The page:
At Caribou Coffee®, we believe that every cup of coffee brewed and served should be flavorful and transportive — and this applies to our decaffeinated coffees too! Whether you prefer to stick to decaf or occasionally enjoy a cup in the evening with dessert, you know how important a good cup of decaf is to your coffee-drinking routine. Decaf coffee should be as delicious and memorable as its caffeinated counterpart; less caffeine shouldn’t mean skimping on flavor and fun.
Caribou has been using a water decaffeination process instead of the traditional chemical-based method for over 15 years, making us a leader of the pack. (Per usual!) What’s water decaffeination, you ask, and why should you care?
One of the main reasons we opted to move to water decaffeination is that the water-based process soaks away caffeine, not flavor. Water decaffeination is another way to ensure you’re getting the ultimate in coffee quality, whether you choose to enjoy it via home-brewed beans, a convenient decaf K-Cup® Pod or a trip through the drive-thru. We’re passionate about this gentle, water-based process and want to share why it’s the best option for a great cup of decaf, every time.
If you’re looking for a decaf option that doesn’t skimp on flavor, you’ll love water-decaffeinated coffee — and you can always find it right here at the ‘Bou. Cheers to that!
The basics of decaffeinated coffee
Decaffeinated coffee is coffee from beans that have had most of their caffeine removed — typically about 97%, but that percentage can vary depending on the method. Decaf generally isn’t totally free of caffeine, but if you’re sensitive to caffeine, you’ll find it a much friendlier way to get that coffee taste you love without the buzz.
Decaf is becoming more popular. Some coffee drinkers prefer to skip the caffeine because it makes them feel jittery or for health reasons. Others may be trying to cut down on their caffeine consumption, or maybe they enjoy having coffee options to drink throughout the day without worrying they’ll be up all night.
While decaf previously had a bad reputation as a pale imitation of coffee, more people are realizing that decaf can be just as crave-worthy as a caffeinated cup — and this interest has sparked change and innovation about the potential sustainability and environmental impact of traditional decaffeination processes.
Water decaffeination: What makes it special and unique
Coffee of all facets and flavors is our passion, and that includes decaf! Caribou Coffee is one of the only companies 100% committed to natural decaf. We source the coffee to be decaffeinated, not post-process, which is a huge differentiator and one reason we think our decaf is leagues above the competition.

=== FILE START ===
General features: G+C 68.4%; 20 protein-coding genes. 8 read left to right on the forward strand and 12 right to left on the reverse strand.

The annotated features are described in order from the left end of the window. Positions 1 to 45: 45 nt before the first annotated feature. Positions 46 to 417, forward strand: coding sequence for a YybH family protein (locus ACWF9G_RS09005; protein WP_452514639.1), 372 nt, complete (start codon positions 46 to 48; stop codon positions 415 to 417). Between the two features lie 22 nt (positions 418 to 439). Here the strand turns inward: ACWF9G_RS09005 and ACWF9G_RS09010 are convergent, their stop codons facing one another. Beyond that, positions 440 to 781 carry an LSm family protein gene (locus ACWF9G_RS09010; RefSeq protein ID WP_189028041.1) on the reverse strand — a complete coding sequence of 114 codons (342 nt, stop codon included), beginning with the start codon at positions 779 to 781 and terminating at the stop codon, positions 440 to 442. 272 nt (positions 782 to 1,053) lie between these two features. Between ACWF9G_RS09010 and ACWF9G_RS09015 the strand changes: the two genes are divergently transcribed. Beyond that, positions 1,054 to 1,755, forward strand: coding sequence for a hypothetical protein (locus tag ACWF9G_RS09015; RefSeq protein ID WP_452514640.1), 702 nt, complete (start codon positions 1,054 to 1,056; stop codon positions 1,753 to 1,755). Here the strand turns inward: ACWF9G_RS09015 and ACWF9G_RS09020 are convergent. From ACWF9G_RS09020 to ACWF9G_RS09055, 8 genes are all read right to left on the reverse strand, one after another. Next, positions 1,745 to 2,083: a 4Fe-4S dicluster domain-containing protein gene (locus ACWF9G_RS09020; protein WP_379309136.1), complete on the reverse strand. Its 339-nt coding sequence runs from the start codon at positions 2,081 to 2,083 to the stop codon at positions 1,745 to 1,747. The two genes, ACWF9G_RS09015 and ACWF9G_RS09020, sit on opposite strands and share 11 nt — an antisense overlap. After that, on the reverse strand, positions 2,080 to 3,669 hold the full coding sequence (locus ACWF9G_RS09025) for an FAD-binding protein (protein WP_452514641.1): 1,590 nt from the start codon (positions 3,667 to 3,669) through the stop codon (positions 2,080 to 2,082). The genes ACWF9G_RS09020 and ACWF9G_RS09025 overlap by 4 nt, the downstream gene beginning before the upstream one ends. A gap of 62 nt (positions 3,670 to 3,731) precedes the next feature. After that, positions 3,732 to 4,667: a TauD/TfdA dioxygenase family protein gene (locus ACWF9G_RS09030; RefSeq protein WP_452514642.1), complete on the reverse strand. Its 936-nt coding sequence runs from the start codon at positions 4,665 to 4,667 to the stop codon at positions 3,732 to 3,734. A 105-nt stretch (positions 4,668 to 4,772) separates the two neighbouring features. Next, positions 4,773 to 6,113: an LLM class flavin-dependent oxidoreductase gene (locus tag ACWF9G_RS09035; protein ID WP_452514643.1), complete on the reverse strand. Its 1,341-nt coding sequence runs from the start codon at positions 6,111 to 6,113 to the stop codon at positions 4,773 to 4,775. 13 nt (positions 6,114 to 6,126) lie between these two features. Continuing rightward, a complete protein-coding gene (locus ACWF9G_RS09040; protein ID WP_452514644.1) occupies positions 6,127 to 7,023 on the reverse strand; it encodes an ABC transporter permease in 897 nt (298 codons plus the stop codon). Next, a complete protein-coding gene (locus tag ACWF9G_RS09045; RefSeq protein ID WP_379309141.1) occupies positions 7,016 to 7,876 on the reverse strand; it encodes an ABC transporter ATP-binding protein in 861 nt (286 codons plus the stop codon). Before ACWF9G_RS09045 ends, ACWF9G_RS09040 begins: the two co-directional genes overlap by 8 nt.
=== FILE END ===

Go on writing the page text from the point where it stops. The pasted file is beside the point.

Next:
Many coffee companies use a chemical called methylene chloride (used in paint thinner) to strip caffeine from coffee beans. Though this process is believed to be safe, it robs the beans of some of their natural flavors. In a side-by-side taste test, the flavors are remarkably different. We only use a water decaffeination process that preserves the coffee’s original nuance and flavor and is 100% chemical-free.
The main differentiator of water decaffeination versus the traditional method is that it’s super gentle and uses water instead of chemical solvents to remove caffeine from coffee beans.
It also may have a positive impact on the planet. If you’re concerned about the environmental footprint of your coffee consumption, water decaffeination could be just the thing for you. For example, solvents like methylene chloride or ethyl acetate, which are often used in other decaffeination processes, can negatively impact the taste of your coffee. A water decaffeination process keeps those chemical solvents out of the coffee and out of the supply chain. While it’s not perfect, it’s a big step towards a circular system of use and reuse, not to mention flavorful coffee.
How water decaffeination works
Because quality is a cornerstone of everything we do, Caribou Coffee often uses the proprietary Swiss Water® Process to decaffeinate coffee. It’s one of the most popular and reliable methods and works by using hot water and naturally occurring soluble solids — no chemical solvents allowed.
At the beginning of the decaffeination process, green coffee is soaked in water, drawing out both caffeine and coffee-flavor solids (natural components that create coffee’s taste). Those beans are discarded, and the water is sent through a carbon filter to remove the caffeine, leaving behind “flavor-charged” water.
Next, caffeinated beans are immersed in this “flavor-charged” water. The caffeine diffuses into the water, but since the water is already “full” of flavor, the flavor solids have nowhere to go and remain in the beans. The beans are dried, cleaned and shipped off to their new home: the Caribou Coffee roastery!